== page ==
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Posts Tagged ‘hydro’

Freedom Party of Ontario leaders Paul McKeever was on Sun News Network on May 29, 2014 to outline his party’s balanced budget plan for Ontario.

The guest host was understandably interested in how the Freedom Party of Ontario would purport to do this, since Ontario’s deficit currently sits at $12 billion.

Their solution? McKeever explains at 2:30, that they would take health care off-budget by making it a Crown Corporation, and introduce competition. I like the second part, but the first part comes across as a total gimmick.

It’s reminiscent of PC Leader Tim Hudak’s 2011 election campaign gimmick of promising to pay off Ontario’s hydro debt by only paying the principal, and not the interest. Wouldn’t that be nice for average homeowners, to tell their bank that they’ve paid off their mortgage after paying back only the principal? You’d be laughed out of the bank, and after two missed payments, they’d foreclose on your home. Yet gimmicks like this pass as legitimate discourse in politics today.

Overall, the Ontario Freedom Party would, in principle, bring some much-needed relief from increasing government control over our lives, but I like the Ontario Libertarian Party, except for where they aren’t running candidates this election. And if you don’t have either an OLP or OFP candidate in your riding, consider declining your ballot, which will effectively serve as a vote for “none of the above.”

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Spy meter

The government illegally searching your home without a warrant

Ontario’s Finance Minister, Dwight Duncan, made a shockingly candid admission on August 18, 2011, as reported by The Toronto Star. He chastised the leader of the Opposition, Tim Hudak, for promising to give Ontarians the choice of whether they want to have a spy meter in their homes to monitor their electricity usage since they were made mandatory everywhere by 2011.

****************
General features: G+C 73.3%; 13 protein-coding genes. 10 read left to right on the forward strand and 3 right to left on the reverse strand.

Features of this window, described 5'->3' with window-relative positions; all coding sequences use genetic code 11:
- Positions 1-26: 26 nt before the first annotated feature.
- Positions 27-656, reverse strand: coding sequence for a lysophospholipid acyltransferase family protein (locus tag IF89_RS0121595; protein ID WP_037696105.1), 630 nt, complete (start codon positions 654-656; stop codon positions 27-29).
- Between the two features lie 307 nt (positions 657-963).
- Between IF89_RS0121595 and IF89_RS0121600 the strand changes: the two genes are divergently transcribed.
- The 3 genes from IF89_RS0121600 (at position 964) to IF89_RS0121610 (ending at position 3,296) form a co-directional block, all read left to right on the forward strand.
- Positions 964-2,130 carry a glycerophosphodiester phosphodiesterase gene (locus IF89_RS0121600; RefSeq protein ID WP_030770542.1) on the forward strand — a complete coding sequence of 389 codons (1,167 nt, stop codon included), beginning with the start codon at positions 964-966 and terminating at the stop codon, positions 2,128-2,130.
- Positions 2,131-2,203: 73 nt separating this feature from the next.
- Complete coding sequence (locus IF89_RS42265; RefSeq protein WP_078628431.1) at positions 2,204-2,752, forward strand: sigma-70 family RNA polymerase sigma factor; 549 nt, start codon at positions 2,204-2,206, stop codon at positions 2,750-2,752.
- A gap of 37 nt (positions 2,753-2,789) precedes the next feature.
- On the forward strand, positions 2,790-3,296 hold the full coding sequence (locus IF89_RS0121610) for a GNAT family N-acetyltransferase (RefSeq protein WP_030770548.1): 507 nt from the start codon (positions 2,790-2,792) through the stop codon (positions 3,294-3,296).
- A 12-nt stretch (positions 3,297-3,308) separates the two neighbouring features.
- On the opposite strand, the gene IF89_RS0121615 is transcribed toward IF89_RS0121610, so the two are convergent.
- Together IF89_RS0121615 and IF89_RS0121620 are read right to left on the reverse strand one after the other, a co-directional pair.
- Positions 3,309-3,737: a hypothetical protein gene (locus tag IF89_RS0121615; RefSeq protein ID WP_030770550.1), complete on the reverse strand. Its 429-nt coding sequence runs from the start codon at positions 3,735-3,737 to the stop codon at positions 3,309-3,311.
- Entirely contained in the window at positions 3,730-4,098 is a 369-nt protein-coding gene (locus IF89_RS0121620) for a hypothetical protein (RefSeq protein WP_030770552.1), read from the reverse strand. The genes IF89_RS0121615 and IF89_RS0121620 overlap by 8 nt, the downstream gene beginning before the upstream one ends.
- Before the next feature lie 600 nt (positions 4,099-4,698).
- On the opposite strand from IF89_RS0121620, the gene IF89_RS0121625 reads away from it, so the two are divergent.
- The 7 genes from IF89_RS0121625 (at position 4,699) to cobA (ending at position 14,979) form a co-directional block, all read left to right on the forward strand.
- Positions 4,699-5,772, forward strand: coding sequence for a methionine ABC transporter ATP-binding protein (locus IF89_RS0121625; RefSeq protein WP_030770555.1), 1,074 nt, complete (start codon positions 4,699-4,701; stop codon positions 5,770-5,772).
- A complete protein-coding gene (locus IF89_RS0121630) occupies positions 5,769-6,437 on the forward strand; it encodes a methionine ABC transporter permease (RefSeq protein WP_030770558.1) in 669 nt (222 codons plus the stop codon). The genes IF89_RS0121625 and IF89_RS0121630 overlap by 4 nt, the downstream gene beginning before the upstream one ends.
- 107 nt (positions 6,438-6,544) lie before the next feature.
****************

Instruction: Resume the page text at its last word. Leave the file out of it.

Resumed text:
He admitted that they are currently using the meters to spy on homeowners for the purpose of detecting marijuana grow operations.

Finance Minister Dwight Duncan, a former energy minister, said it’s odd that Hudak is fighting grow-ops at the same time as he is leading a crusade against “smart meters” because they help find dope.

“One of the great things about smart meters is they help you shut down grow-ops … these things give very precise measurements of how much power is used,” he said.

“I kind of laughed today. Here’s a guy out berating smart meters.”

It’s my view that Hudak is opposing spy meters purely for partisan gain in the upcoming October 6 election, but I find it revealing how Ontario’s Finance Minister made light of the government spying on its citizens through the use of these spy meters.

Oh sure, it’s about going after the bad guys. It always was and always will be. But how will they determine who is a bad guy? By regularly monitoring your electricity usage, of course.

The Canadian Constitution requires that searches be reasonable, and searches of homes require a warrant, yet here we have the Ontario government openly admitting to effectively searching Ontario homes without a warrant.